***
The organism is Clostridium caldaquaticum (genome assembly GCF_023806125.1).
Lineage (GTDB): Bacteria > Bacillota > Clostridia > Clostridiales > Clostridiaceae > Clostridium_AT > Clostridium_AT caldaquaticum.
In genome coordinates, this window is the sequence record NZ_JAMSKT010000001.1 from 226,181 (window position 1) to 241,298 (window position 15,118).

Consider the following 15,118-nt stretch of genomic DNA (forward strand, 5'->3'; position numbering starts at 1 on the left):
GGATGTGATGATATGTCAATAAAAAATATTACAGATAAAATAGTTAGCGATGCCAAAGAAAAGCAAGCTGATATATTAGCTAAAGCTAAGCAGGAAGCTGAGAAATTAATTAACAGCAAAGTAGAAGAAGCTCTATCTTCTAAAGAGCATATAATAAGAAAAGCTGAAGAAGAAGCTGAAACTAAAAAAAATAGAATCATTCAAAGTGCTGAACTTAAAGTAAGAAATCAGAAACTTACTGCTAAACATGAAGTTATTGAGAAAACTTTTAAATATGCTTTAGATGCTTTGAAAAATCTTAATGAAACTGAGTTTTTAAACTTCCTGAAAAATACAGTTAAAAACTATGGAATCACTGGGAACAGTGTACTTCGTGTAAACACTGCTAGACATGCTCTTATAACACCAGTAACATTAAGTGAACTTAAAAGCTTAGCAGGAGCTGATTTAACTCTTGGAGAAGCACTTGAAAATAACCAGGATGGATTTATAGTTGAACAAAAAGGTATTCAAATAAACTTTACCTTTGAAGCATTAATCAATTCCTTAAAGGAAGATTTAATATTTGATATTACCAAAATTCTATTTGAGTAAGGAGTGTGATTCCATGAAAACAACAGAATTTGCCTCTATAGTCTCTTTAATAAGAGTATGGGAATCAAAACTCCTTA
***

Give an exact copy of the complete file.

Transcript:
The organism is Clostridium caldaquaticum (genome assembly GCF_023806125.1).
Lineage (GTDB): Bacteria > Bacillota > Clostridia > Clostridiales > Clostridiaceae > Clostridium_AT > Clostridium_AT caldaquaticum.
In genome coordinates, this window is the sequence record NZ_JAMSKT010000001.1 from 226,181 (window position 1) to 241,298 (window position 15,118).

Consider the following 15,118-nt stretch of genomic DNA (forward strand, 5'->3'; position numbering starts at 1 on the left):
GGATGTGATGATATGTCAATAAAAAATATTACAGATAAAATAGTTAGCGATGCCAAAGAAAAGCAAGCTGATATATTAGCTAAAGCTAAGCAGGAAGCTGAGAAATTAATTAACAGCAAAGTAGAAGAAGCTCTATCTTCTAAAGAGCATATAATAAGAAAAGCTGAAGAAGAAGCTGAAACTAAAAAAAATAGAATCATTCAAAGTGCTGAACTTAAAGTAAGAAATCAGAAACTTACTGCTAAACATGAAGTTATTGAGAAAACTTTTAAATATGCTTTAGATGCTTTGAAAAATCTTAATGAAACTGAGTTTTTAAACTTCCTGAAAAATACAGTTAAAAACTATGGAATCACTGGGAACAGTGTACTTCGTGTAAACACTGCTAGACATGCTCTTATAACACCAGTAACATTAAGTGAACTTAAAAGCTTAGCAGGAGCTGATTTAACTCTTGGAGAAGCACTTGAAAATAACCAGGATGGATTTATAGTTGAACAAAAAGGTATTCAAATAAACTTTACCTTTGAAGCATTAATCAATTCCTTAAAGGAAGATTTAATATTTGATATTACCAAAATTCTATTTGAGTAAGGAGTGTGATTCCATGAAAACAACAGAATTTGCCTCTATAGTCTCTTTAATAAGAGTATGGGAATCAAAACTCCTTA